SOME banks have started to implement the central bank's advice to ease debt payment to clients due to the impact of Covid-19, but some are yet to do so since it is not a one-size-fits-all exercise.
A fortnight ago, the Bank of Tanzania (BoT), announced a deci- sion to ease monetary measures to cushion banks and debtors from the Covid-19 economic impact that include cutting key rates to increase liquidity in the economy.
However, only a handful of banks have come forward to imple- ment the BoT proposal based on a case by case basis and in return the central bank promised some mon- etary flexibility to the concerned banks.
The banks which have acted on the advice include Standard Chartered Tanzania, CRDB, Stanbic, NMB and Letshigo.
The question now lingers as to why other banks are still not doing so, as clients were grap- pling with effects of the deadly global virus.
Though reasons might differ from one financial institu- tion to another, experts argue that the central bank merely made a proposal and didn't is- sue a directive.
Dr Hildebrand Shayo, an economist-cum-investment analyst, said the BoT's proposal was timely, but there could be some implementation delays due to a number of reasons.
"Although some banks have started embracing BoT's recommendations, there are a few areas in which BoT, should have been stricter to ensure banks don't abuse the monetary stimulus package they provided," Dr Shayo told the 'Daily News' yesterday.
The economist said look- ing into those measures given by BoT, ideally, they should have given a timeline that would have helped to reassess the impact of the measures they proposed.
"As of now, it will be dif- ficult to measure if their recommendation to cut rates have led to any impact.
A timeline would have enabled them to identify, mitigate, examine impact and monitor the impact.
"Since implementation remained open, it is going to be difficult," Dr Shayo explained.
Two weeks ago, BoT unveiled various policies approved by the Monetary Policy Com- mittee (MPC), to cushion the economy from the adverse effect of Covid-19.
The policy measures ap- proved include lowering the Statutory Minimum Reserves (SMR), requirements from 7.0 percent to 6.0 percent to provide additional liquidity to banks and reducing the discount rate from 7.0 percent to 5.0 percent to permit banks to borrow from the BoT at a lower cost, thus signalling lower lending rates.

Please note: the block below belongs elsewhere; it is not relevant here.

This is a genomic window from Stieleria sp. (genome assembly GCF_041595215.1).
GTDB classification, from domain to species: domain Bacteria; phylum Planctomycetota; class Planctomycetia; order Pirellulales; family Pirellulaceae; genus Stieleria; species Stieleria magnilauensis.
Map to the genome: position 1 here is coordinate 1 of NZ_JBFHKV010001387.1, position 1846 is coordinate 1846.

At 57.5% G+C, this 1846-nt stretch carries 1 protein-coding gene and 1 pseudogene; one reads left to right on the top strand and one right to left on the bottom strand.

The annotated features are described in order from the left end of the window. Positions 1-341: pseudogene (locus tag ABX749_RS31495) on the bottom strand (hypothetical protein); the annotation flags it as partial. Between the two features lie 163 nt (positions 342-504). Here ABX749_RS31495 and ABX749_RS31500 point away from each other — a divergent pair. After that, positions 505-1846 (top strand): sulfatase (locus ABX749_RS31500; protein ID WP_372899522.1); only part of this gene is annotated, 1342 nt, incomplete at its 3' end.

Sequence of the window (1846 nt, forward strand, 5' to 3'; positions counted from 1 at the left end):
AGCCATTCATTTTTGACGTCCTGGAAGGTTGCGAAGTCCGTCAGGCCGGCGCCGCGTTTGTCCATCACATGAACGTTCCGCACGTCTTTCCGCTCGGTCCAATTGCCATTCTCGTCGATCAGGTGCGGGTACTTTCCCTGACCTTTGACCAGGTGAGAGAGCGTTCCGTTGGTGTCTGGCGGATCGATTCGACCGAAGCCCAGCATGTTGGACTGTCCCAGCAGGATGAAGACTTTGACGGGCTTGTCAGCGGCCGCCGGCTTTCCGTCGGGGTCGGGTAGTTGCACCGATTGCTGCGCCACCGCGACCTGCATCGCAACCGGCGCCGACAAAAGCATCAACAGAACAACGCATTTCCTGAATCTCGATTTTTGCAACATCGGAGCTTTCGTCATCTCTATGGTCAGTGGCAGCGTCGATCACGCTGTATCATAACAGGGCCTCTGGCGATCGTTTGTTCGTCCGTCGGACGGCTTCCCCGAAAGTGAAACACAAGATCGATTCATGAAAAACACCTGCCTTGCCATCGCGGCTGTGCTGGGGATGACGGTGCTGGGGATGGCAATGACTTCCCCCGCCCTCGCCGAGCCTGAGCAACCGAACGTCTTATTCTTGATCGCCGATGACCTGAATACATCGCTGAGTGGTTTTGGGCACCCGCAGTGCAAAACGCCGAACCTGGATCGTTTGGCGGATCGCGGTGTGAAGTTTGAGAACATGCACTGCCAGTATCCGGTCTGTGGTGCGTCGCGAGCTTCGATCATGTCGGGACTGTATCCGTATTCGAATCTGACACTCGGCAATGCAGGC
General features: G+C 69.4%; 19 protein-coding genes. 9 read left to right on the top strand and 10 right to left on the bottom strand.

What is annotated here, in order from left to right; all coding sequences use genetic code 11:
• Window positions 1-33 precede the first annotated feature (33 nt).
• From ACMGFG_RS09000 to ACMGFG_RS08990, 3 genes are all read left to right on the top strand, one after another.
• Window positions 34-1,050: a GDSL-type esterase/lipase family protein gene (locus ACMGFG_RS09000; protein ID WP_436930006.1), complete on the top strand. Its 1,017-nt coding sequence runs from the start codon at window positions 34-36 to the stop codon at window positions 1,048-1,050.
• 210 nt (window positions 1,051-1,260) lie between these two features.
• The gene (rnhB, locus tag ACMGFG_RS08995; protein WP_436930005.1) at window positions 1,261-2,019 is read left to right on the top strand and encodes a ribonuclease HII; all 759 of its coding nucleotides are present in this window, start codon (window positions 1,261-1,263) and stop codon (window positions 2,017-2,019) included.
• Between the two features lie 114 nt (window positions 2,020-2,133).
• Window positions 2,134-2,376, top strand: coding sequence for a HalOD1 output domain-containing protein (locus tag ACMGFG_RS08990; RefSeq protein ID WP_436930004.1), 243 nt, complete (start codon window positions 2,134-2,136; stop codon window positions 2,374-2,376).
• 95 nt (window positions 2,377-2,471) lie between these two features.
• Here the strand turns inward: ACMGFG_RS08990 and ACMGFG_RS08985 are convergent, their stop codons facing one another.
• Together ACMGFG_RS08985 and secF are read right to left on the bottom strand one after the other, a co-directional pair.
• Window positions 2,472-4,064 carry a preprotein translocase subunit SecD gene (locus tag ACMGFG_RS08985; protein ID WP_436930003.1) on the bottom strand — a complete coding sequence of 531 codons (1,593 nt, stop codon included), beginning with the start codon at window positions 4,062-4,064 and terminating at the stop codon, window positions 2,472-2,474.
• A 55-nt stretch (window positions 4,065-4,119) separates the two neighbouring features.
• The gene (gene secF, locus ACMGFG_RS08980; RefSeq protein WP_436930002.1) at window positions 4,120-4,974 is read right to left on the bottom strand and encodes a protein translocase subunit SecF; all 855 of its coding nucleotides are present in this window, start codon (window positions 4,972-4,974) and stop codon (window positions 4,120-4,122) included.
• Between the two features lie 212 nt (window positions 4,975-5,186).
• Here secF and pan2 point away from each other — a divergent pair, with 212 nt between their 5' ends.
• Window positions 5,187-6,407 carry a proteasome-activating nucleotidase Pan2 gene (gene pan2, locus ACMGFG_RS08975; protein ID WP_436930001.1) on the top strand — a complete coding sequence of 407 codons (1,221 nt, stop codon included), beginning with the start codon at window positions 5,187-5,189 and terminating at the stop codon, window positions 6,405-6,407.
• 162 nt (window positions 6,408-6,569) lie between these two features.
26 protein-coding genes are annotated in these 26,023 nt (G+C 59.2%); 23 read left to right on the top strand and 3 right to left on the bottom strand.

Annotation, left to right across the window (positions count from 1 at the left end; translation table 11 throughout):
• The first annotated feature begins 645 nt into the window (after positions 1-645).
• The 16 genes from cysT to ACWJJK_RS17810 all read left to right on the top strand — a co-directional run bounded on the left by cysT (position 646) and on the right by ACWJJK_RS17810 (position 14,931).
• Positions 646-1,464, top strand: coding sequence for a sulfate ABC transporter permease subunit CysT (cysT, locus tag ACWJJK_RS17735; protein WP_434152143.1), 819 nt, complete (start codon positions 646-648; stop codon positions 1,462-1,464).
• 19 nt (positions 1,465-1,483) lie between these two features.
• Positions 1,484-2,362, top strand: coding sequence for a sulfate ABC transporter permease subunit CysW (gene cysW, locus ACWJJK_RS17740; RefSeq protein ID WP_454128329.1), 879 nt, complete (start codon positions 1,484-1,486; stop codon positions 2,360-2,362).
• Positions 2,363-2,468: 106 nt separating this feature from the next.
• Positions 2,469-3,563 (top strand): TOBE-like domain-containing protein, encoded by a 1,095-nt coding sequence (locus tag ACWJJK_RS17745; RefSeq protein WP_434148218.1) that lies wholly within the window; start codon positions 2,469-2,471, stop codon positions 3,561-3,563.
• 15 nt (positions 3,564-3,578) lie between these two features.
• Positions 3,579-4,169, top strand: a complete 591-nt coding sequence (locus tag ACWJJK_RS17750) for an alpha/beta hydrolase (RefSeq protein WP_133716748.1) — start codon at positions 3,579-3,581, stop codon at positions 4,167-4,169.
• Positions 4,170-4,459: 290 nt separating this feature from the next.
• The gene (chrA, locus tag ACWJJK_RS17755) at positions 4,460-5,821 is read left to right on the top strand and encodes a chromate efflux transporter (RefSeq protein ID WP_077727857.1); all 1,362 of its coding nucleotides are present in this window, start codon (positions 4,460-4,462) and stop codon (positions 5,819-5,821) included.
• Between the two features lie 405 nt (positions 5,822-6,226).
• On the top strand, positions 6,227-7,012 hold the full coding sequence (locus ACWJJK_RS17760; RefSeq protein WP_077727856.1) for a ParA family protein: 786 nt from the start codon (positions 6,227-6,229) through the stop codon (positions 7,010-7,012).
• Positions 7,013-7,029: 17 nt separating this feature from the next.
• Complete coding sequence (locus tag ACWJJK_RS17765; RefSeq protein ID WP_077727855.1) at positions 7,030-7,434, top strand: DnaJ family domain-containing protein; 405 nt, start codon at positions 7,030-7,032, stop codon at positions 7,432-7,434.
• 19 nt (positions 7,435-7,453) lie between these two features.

"The Bank of Tanzania will provide regulatory flexibility to the banks and financial institutions that will carry out loan restructuring in a transparent and impartial manner," the BoT statement reads.
"Banks normally have own processes such as decision making arrangement, reporting lines, communication processes and when examining the time the central bank recommended the fruits of the impact may have started to be seen in the coming quarters.
The time banks can seriously implement these recommen- dations, one can only think of the end of the third or the fourth quarter," explained Dr Shayo.
He explained further that the central bank notice came when banks were already planning for the second quarter and any disruption will lead to fail ing to meet targets for the quarter.
The BoT suggestion with- out a timeframe, some analysts said, was like 'a verbal contract [which] isn't worth the paper it's written on'.
However, banks seem to maintain that , repayment or relief should base on case-by-case and not a one-size-fits-all.
NMB for instance offered some relief to its personal, mi- cro, small and medium enter- prise clients, and to corporate customers in sectors whose income and cash flows have been affected by the Covid-19 Pandemic.
NMB Bank acting Managing Director, Ruth Zaipuna, said they had recognized that some customers were operating in a tight rope.
"We intend to provide relief on a case by case basis, as we know that not all businesses and individuals are affected equally.
The focus is on areas that have been severely impacted by Covid-19," noted Ms Zaipuna.
And CRDB granted tour operators a three months relief from servicing their loans as the sector grapples with the pan- demic.
The CRDB Director of Corporate Affairs, Tully Ester Mwambapa, said the bank's move aimed at providing relief to the bank's customers in servicing their loans, particularly during the outbreak of corona- virus.
"The bank is closely moni- toring the situation to make sure that each customer is given a break depending on how much is affected by the challenges brought by the outbreak of Covid-19," she explained.
She said CRDB bank met its borrowers to assess how coronavirus affected them and find ways to help them during and after the pandemic.
Stanbic Bank, on other hand, provided debt repayment holiday for its 265 clients with exposure of over 37bn/-to cush- ion the Covid-19 impact on the economy.
The holiday for between three and six months, accord- ing to the Stanbic, began last month for the tourism sector and now expanded to the energy, transport and SME sectors.
Stanbic Bank Head of Personal and Business Banking, Brian Ndadzungira, said the bank recognised its customers , and was supporting them to operate amid Covid-19.
"This will not only assist our clients with managing their loan repayments but also en- able them to honour payments to their staff and suppliers," Mr Ndadzungira added.
Also, Standard Chartered Bank Tanzania was the first Bank to announce relief measures to tackle the affected by the Covid-19 pandemic to its customers.
The bank's country Head of Retail Banking, Mr Ajmair Riaz, said they had narrowed down the effects to two effective measures of either a pay- ment holiday or extension for loan repayments.
The options are open to individuals who have personal loans or mortgages with the bank, as well as business clients, mainly in the SME sector, who have taken loans from the bank.